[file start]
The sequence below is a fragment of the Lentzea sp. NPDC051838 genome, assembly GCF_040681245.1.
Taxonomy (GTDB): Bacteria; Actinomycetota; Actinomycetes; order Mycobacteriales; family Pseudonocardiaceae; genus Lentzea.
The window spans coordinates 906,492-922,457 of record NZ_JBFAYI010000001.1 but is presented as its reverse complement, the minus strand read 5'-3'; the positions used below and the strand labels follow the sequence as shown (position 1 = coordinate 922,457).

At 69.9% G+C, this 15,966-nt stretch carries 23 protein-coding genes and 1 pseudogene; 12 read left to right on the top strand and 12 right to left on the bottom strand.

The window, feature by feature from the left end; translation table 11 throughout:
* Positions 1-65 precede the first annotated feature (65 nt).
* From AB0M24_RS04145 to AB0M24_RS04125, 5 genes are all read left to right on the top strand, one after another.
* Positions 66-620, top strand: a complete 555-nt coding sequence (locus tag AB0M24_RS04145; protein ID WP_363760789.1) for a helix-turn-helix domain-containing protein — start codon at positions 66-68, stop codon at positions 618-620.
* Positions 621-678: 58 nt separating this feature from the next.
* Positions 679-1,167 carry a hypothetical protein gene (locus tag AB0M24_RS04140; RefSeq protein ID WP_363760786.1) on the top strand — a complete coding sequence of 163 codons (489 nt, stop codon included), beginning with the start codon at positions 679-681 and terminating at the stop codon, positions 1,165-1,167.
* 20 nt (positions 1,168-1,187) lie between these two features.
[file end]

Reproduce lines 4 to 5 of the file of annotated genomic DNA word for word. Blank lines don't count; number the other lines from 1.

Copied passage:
At 69.9% G+C, this 15,966-nt stretch carries 23 protein-coding genes and 1 pseudogene; 12 read left to right on the top strand and 12 right to left on the bottom strand.

The window, feature by feature from the left end; translation table 11 throughout: